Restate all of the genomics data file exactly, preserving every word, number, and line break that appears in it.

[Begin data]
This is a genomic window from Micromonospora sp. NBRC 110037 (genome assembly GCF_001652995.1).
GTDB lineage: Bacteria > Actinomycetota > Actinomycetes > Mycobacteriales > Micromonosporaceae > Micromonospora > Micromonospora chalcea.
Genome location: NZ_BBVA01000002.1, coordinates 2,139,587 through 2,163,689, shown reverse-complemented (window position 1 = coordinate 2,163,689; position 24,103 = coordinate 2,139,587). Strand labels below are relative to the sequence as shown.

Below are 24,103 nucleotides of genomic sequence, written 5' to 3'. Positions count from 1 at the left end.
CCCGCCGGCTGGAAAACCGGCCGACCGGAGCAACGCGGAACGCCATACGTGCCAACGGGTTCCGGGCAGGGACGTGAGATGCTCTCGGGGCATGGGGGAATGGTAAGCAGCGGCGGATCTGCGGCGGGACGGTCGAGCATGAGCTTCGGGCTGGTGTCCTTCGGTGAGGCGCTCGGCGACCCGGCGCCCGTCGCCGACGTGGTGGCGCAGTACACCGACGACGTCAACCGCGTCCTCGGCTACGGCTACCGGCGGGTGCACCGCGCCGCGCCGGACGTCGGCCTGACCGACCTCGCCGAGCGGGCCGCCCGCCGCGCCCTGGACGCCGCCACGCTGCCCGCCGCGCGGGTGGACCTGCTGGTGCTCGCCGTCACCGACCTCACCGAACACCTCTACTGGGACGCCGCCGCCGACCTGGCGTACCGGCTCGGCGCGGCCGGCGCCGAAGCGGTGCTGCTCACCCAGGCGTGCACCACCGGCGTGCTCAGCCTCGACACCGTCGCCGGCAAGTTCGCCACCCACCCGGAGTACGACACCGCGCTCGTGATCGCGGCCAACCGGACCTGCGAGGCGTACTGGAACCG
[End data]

This is a genomic window from Micromonospora sp. NBRC 110037 (genome assembly GCF_001652995.1).
GTDB lineage: Bacteria > Actinomycetota > Actinomycetes > Mycobacteriales > Micromonosporaceae > Micromonospora > Micromonospora chalcea.
Genome location: NZ_BBVA01000002.1, coordinates 2,139,587 through 2,163,689, shown reverse-complemented (window position 1 = coordinate 2,163,689; position 24,103 = coordinate 2,139,587). Strand labels below are relative to the sequence as shown.

Below are 24,103 nucleotides of genomic sequence, written 5' to 3'. Positions count from 1 at the left end.
CCCGCCGGCTGGAAAACCGGCCGACCGGAGCAACGCGGAACGCCATACGTGCCAACGGGTTCCGGGCAGGGACGTGAGATGCTCTCGGGGCATGGGGGAATGGTAAGCAGCGGCGGATCTGCGGCGGGACGGTCGAGCATGAGCTTCGGGCTGGTGTCCTTCGGTGAGGCGCTCGGCGACCCGGCGCCCGTCGCCGACGTGGTGGCGCAGTACACCGACGACGTCAACCGCGTCCTCGGCTACGGCTACCGGCGGGTGCACCGCGCCGCGCCGGACGTCGGCCTGACCGACCTCGCCGAGCGGGCCGCCCGCCGCGCCCTGGACGCCGCCACGCTGCCCGCCGCGCGGGTGGACCTGCTGGTGCTCGCCGTCACCGACCTCACCGAACACCTCTACTGGGACGCCGCCGCCGACCTGGCGTACCGGCTCGGCGCGGCCGGCGCCGAAGCGGTGCTGCTCACCCAGGCGTGCACCACCGGCGTGCTCAGCCTCGACACCGTCGCCGGCAAGTTCGCCACCCACCCGGAGTACGACACCGCGCTCGTGATCGCGGCCAACCGGACCTGCGAGGCGTACTGGAACCG